CDC is reviewing this page to align with updated guidance.
The virus that causes COVID-19 is constantly changing, and new variants of the virus are expected to occur. Sometimes new variants emerge and disappear. Other times, new variants persist. Numerous variants of the virus that causes COVID-19 are being tracked in the United States and globally during this pandemic.
If you think about a virus like a tree growing and branching out; each branch on the tree is slightly different than the others. By comparing the branches, scientists can label them according to the differences. These small differences, or variants, have been studied and identified since the beginning of the pandemic.
Some variations allow the virus to spread more easily or make it resistant to treatments or vaccines. Those variants must be monitored more carefully.
As the virus spreads, it has new opportunities to change and may become more difficult to stop. These changes can be monitored by comparing differences in physical traits (such as resistance to treatment) or changes in genetic code (mutations) from one variant to another.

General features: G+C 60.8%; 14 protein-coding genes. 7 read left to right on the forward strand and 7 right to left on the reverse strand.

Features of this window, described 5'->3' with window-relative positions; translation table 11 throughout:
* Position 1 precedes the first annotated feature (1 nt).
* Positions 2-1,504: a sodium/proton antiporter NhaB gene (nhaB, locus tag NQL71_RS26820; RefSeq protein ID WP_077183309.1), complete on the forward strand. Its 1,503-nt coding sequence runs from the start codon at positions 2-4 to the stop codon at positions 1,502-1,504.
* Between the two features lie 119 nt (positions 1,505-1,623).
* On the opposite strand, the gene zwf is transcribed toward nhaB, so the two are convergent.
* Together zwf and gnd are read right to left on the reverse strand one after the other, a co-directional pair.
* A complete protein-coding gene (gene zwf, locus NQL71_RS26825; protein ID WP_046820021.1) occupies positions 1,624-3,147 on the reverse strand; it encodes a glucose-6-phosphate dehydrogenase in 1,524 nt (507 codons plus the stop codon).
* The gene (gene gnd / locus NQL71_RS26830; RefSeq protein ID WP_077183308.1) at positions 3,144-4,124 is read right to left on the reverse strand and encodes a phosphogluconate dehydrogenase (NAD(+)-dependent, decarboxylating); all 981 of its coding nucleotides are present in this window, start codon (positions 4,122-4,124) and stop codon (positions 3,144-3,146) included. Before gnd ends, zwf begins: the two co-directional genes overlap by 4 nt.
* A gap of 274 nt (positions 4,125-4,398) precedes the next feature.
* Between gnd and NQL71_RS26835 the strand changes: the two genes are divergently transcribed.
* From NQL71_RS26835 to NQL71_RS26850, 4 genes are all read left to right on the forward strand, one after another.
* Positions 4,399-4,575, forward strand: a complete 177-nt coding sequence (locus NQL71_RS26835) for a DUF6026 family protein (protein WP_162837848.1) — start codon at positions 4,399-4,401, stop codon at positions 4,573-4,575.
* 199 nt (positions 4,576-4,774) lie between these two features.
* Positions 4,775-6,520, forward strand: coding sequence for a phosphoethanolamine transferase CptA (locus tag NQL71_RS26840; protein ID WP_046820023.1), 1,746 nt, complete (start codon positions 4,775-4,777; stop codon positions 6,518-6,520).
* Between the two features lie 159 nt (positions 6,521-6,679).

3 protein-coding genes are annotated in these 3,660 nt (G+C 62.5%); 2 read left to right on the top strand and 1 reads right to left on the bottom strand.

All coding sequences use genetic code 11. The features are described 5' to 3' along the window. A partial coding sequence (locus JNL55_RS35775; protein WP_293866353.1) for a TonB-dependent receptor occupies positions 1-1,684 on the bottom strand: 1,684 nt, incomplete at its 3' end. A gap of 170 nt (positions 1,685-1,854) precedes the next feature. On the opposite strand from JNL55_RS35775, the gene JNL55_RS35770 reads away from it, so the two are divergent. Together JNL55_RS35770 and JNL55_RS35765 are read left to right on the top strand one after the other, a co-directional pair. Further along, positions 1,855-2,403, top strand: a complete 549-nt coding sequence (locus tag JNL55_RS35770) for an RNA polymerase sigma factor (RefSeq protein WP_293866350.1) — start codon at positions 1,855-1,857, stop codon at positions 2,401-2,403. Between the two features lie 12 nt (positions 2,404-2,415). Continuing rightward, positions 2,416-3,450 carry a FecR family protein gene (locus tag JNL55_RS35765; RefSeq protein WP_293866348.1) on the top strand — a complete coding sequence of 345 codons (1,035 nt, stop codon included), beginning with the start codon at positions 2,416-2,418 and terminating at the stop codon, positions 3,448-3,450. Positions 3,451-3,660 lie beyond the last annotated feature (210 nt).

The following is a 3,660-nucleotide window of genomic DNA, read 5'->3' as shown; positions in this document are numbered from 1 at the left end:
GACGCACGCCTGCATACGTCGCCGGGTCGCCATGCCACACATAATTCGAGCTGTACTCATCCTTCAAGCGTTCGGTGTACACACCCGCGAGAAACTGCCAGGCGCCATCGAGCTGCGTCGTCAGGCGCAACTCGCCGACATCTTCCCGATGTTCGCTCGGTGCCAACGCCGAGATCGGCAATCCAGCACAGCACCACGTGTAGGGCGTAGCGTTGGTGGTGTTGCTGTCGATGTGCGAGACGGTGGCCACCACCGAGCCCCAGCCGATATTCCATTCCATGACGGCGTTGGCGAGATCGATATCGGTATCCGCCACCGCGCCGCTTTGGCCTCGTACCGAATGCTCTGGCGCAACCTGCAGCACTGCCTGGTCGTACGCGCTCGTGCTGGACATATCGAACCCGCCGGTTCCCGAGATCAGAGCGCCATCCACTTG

By studying each variant and understanding these differences, scientists can monitor, and often predict, whether a variant is more dangerous than others. Scientists can also use this information to track the spread of a variant.
Important Ways to Slow the Spread of COVID-19
- Get vaccinated and stay up to date on your COVID-19 vaccines. Find a vaccine.
- Know when to wear a well-fitted mask to help protect yourself and others.
- Avoid crowds and poorly ventilated indoor spaces.
- Test to prevent spread to others.
- Stay 6 feet apart from others who don’t live with you.
- Wash your hands often with soap and water. Use hand sanitizer if soap and water aren’t available.